Meub, Sanders argue over Vermont’s business climate

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(Host) Congressman Bernie Sanders and his Republican opponent Bill Meub clashed over economic issues on Tuesday afternoon.

VPR’s Bob Kinzel reports.

(Kinzel) According to GOP congressional candidate Bill Meub, the high-profile socialist views of Congressman Bernie Sanders help portray Vermont as an anti-business state and discourage companies from locating in Vermont.

Sanders says the charge has no foundation and that he’s doing all that he can to help small businesses survive in a difficult economic climate.

Meub told reporters at a Montpelier press conference that Vermont’s ability to attract new higher paying jobs is being thwarted by Sanders’ political image:

(Meub) “His socialistic philosophy has an impact. People outside of Vermont say Bernie Sanders is pretty much our mascot. And they talk about Vermont, ‘Well, you’ve got that socialist there, the independent socialist.’ That has an impact on our image. That, I think, reinforces the anti-business image of this state. A different congressman will change that image.”

(Kinzel) Sanders dismissed Meub’s charges and said he’s has always fought to protect the rights of working people:

(Sanders) “So anyone wants to call me anti-business because I think an American worker should not have to work and compete against desperate people who are working for starvation wages so be it. But I will continue to defend American workers against our disastrous trade policies and will fight for small businesses rather than for $100 billion in corporate welfare, which go to companies that are selling out our people.”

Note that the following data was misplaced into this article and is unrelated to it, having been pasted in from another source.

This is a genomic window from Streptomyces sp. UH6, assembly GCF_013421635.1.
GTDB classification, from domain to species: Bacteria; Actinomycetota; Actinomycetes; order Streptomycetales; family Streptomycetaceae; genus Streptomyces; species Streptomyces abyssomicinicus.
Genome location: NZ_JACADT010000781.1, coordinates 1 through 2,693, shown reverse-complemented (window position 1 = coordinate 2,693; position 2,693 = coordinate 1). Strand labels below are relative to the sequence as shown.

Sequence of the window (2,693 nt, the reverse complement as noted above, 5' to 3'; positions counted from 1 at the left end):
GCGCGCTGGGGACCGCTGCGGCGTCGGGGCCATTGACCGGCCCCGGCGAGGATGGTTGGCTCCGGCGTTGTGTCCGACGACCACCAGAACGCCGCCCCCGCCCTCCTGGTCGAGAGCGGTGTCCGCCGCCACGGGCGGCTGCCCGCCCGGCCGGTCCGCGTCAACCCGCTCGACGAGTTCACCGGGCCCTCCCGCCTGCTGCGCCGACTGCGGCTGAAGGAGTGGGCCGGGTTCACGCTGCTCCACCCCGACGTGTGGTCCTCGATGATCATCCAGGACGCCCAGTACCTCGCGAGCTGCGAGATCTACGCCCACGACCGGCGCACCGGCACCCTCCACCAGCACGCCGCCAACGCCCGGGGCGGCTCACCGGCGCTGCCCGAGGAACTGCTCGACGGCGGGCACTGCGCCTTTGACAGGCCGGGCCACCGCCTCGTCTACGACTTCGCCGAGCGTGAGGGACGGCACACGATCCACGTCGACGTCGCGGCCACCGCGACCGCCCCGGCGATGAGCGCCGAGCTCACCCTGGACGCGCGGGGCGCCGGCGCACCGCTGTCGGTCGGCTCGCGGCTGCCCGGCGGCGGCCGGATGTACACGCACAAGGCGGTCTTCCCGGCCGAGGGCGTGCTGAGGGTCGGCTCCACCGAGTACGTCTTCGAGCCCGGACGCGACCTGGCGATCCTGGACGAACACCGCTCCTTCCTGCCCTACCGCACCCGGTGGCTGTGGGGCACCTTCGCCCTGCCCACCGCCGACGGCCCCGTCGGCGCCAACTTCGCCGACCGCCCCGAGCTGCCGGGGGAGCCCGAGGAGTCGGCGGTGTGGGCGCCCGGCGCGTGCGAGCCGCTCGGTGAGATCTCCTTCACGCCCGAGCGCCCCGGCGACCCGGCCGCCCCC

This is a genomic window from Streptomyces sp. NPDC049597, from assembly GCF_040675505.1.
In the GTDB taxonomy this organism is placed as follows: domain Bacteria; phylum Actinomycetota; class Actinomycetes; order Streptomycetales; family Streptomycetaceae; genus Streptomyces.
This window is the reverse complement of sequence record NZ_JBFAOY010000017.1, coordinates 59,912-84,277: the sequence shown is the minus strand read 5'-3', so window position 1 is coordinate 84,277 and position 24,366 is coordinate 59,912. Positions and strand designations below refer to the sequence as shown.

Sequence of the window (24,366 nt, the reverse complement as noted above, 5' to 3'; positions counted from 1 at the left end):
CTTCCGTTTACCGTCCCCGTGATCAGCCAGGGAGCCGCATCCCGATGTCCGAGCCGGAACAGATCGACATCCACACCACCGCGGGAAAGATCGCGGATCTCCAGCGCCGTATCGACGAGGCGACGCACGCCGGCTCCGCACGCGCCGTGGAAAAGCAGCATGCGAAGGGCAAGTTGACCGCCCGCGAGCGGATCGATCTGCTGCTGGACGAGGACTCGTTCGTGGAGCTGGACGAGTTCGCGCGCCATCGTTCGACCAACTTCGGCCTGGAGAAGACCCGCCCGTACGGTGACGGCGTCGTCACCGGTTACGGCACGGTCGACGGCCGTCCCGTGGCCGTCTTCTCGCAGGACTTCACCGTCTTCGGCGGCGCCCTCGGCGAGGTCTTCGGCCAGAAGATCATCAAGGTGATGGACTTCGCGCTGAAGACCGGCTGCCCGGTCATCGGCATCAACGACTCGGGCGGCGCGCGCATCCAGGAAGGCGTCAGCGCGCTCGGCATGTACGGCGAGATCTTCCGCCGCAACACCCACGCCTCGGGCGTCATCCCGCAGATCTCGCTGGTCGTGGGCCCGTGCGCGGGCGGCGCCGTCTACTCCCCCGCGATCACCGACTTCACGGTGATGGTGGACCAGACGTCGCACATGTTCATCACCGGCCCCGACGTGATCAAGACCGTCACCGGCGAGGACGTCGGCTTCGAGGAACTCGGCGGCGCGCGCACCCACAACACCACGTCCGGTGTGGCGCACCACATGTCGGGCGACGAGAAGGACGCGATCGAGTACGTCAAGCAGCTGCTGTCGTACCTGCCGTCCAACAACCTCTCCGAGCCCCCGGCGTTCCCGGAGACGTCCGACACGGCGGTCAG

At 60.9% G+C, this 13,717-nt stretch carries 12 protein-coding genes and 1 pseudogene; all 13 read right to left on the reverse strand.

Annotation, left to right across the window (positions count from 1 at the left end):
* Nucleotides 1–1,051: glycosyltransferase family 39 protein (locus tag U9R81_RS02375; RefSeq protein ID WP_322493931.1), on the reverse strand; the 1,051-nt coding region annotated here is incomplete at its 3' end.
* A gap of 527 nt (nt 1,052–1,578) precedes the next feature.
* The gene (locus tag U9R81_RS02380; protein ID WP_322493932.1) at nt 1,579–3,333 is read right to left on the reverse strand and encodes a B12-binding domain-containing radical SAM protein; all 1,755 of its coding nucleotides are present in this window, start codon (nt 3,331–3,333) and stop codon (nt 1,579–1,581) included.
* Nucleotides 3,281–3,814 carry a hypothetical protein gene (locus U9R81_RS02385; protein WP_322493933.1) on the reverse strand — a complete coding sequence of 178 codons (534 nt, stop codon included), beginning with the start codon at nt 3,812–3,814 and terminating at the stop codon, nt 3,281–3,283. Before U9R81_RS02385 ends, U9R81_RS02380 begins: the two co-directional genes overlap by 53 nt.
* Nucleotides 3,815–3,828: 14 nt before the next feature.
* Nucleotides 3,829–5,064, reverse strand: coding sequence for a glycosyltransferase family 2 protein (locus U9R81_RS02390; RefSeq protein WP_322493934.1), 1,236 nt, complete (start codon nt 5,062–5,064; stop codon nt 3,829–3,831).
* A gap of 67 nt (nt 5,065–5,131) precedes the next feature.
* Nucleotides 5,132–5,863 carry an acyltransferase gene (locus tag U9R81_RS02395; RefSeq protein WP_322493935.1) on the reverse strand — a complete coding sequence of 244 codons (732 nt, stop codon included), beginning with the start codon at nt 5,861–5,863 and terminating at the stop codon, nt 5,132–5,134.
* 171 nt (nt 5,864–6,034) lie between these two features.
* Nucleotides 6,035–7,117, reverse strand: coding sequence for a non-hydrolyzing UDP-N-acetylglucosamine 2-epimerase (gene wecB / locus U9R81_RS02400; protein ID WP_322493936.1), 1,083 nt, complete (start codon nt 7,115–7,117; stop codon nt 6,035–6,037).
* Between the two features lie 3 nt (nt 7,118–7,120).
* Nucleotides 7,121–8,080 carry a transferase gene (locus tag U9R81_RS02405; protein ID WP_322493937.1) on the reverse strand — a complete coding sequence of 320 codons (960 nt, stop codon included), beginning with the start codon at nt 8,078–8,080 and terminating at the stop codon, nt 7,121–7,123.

(Kinzel) A day after he interrupted a Sanders press conference on dairy issues to demand more campaign debates, Meub accused Sanders of hiding in Washington to avoid a closer scrutiny of his record:

(Meub) “And the rose garden strategy says, ‘I’m too busy working in Washington. I have too busy a schedule.'”

(Kinzel) Sanders says he’s not going to ignore critical votes in Congress in the next two weeks in order to satisfy Bill Meub:

(Sanders) “So if Mr. Meub thinks that I should not cast votes in Washington, if Mr. Meub thinks that I have got to totally distort my own campaign when I’m probably going to have two weeks back here in the state of Vermont to vigorously campaign, he’s mistaken. Let him run his campaign. I will run my campaign. But I will not run away from debates and I look forward to debating him.”

(Kinzel) Sanders predicts there will be at least ten debates featuring the congressional candidates before election day.

For Vermont Public Radio, I’m Bob Kinzel in Montpelier.

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